Parent of LGBTQ+ children are often faced with an inability to talk to their kids about sex. This is how you should breach the subject with your young ones.
The topic of sex is a difficult subject for any parent to breach. When kids start showing signs of curiosity about sex and sexuality, we find ourselves facing an obstacle we never expected. How do we discuss the subject without taking away too much of their innocence, and still educating them like every parent should?
The need to discuss sexual health comes part and parcel with being a responsible parent. A lot of material tells us how we can talk about the subject with straight kids. But is it the same for children who fall in the LGBTQ+ spectrum?
A recent study by Northwestern Institute for Sexual and Gender Minority Health and Wellbeing found out that parents of LGBTQ+ children didn't know how to discuss sexual health with them. The study explained that parents are often unable to relate to their child's experience, which makes it difficult for parents to talk to their kids about practicing a healthy sex life.
Many parents pawn off the responsibility to their close friends or family members who fall under the LGBTQ+ spectrum instead. Sex education is something that every kid needs to have. Talking to your LGBTQ+ child about sex is not as difficult as one might think. Here's a guide to help you do it:
In many parts of the world, sexuality is a very dicey subject to breach. When your child opens up to you about their sexuality, they are showing you that they trust you. It can be a tough pill for you to swallow. In some cases, it's very difficult for parents to immediately accept their child's identity. It's very normal to feel that way. Just don't allow it to create a negative environment which makes it difficult for your child to approach you for anything else in the future. You're allowed to acknowledge your feelings, but it's also imperative to account your child's bravery for being able to discuss this with you.
If your child just came out to you, it's best if you save the sex talk for when they're ready to talk about it, also make sure that you are ready to talk to them about it. Don't jump to the sex talk immediately. It took a lot of courage for your kid to come out to you with their sexuality and it will probably take them the same amount of strength to talk about sex as well.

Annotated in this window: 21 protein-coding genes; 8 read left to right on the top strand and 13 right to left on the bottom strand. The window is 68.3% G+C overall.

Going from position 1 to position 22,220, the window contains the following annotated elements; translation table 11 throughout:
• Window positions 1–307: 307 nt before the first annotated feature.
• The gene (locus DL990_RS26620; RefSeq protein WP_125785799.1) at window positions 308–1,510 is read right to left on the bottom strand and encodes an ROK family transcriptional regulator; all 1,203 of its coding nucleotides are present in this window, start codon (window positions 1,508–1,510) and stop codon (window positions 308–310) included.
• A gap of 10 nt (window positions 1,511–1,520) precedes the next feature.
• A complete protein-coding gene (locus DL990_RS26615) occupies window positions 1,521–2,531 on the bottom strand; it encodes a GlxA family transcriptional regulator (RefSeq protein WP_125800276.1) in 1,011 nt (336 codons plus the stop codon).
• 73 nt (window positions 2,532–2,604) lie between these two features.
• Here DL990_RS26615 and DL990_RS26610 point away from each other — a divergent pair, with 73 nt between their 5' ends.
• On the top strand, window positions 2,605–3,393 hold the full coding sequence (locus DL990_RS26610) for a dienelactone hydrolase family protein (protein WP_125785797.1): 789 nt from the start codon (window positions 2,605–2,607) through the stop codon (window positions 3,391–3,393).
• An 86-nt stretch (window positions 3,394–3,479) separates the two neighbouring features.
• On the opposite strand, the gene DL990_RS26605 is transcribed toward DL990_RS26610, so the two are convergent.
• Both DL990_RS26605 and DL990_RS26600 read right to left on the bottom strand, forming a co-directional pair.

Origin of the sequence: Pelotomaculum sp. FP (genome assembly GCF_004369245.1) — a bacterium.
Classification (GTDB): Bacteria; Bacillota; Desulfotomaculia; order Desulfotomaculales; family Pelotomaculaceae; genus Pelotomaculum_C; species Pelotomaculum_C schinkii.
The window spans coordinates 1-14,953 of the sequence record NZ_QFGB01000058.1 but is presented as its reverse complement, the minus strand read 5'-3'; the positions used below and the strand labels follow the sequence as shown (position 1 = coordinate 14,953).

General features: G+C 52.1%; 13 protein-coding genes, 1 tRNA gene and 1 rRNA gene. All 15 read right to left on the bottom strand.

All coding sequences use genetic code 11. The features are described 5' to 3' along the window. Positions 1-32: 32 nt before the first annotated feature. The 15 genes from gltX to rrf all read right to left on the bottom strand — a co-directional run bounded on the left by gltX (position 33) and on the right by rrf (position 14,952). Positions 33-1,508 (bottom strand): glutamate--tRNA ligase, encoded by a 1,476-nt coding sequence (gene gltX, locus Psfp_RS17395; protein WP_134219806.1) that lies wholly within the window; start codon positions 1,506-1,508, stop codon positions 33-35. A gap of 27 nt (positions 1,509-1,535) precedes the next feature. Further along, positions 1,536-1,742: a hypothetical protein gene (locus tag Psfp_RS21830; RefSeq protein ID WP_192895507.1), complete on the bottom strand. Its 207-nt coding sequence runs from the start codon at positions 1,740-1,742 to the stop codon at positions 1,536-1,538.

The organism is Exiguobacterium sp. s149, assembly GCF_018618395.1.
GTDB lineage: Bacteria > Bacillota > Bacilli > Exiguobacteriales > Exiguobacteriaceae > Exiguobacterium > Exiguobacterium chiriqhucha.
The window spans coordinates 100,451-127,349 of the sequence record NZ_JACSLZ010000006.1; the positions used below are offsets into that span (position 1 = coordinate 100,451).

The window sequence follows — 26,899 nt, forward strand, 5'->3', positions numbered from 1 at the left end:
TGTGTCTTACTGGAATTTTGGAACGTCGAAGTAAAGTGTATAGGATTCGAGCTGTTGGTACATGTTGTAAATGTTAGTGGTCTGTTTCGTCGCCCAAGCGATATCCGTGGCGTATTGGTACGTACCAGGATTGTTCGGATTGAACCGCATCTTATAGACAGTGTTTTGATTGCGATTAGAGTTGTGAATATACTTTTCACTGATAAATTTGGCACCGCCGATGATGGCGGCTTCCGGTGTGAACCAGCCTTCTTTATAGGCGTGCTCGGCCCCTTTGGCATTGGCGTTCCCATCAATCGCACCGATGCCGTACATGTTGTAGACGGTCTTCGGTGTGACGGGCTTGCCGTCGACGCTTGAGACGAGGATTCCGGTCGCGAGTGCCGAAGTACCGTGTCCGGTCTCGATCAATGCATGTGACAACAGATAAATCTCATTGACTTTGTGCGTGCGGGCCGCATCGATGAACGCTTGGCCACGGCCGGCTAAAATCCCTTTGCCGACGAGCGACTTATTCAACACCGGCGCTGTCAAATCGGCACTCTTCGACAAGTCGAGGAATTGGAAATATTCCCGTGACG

It's okay not to have the answer to a lot of things. That's what makes us human. If your LGBT+ child doesn't come to you with sex-related questions, it's best you breach the subject after you've done a bit of research. Talk to professionals who will be able to help you better explain certain things. Read online blogs and reach out to LGBTQ+ activists if you're looking for more in-depth answers.
The act of sex is very different for folks who fall in the LGBTQ+ spectrum. You should make it a point to understand where these differences lie before you try talking to your child about sex education.
Sex is an activity that isn't just for procreating. It's also an activity which people frequently engage in for their own satisfaction. It's human to engage in sex for pleasure as it's one of our fundamental drives. As kids, we're taught that sex results in procreation. But it's not just for making babies, it's for our enjoyment as well!
Just like how it was a big step for your child to come out to you, it's an even bigger step for them to ask you about the act of sex itself. Don't bring up the topic out of the blue. Create an open and safe environment that allows your child to freely express themselves.
We're still living in a world that isn't a utopia. There are still groups of people who stigmatize the LGBTQ+ community. Talk to your child about this and explain to them that there will be times when they are targeted for their sexuality. Your goal as a parent should be to creating a sanctuary for your child so that they can bank on you during their time of need.
Consent is a two-way street and it's something that every parent should talk to their child about, despite their sexual orientation. For parents of LGBTQ+ kids, it's very important for you to make your child understand the importance of consent. Teach them that it's acceptable to draw a line for certain things, and to respect someone else's limitations as well.
The LGBTQ+ community is more prone to the risk of infection than any other community. Talk to your child about the different infection risks that come with an active sex life. People who practice unsafe sex are more at risk to contract infections like herpes, HIV, AIDs and other sexually transmitted diseases. The best way to have a good sex life is if you're safe!
Like any parent, you wouldn't want your child to rush into things without having complete knowledge. Tell your kid not to rush into anything that doesn't suit them. Tell them that they should take their time to assess their feelings about engaging in any sexual activity and that their opinions count. Tell them to take it slow.
Sex education needs to go hand in hand with a person's mental health. There is a lot of stigmas that are attached to the LGBTQ+ community. Understand that your child is at risk for bullying and discrimination. This targeted bullying can have a very negative effect on his overall well-being.
If you're a parent to a bisexual child, you have to factor in the risk of pregnancy. Talk to your child candidly about birth control. Help them explore different options for birth control. You can get a lot of reading information about this online.
Your child should take their time to first understand what their sexuality means to them. Allow them to explore the extent of their sexuality. But maintain the fact that your is an open environment in which your child is 100% allowed to candidly talk about any doubts and questions that arise.
Do you have any tips to talk to LGBTQ+ children about sexual health? Send us an email and we'll include it in the article.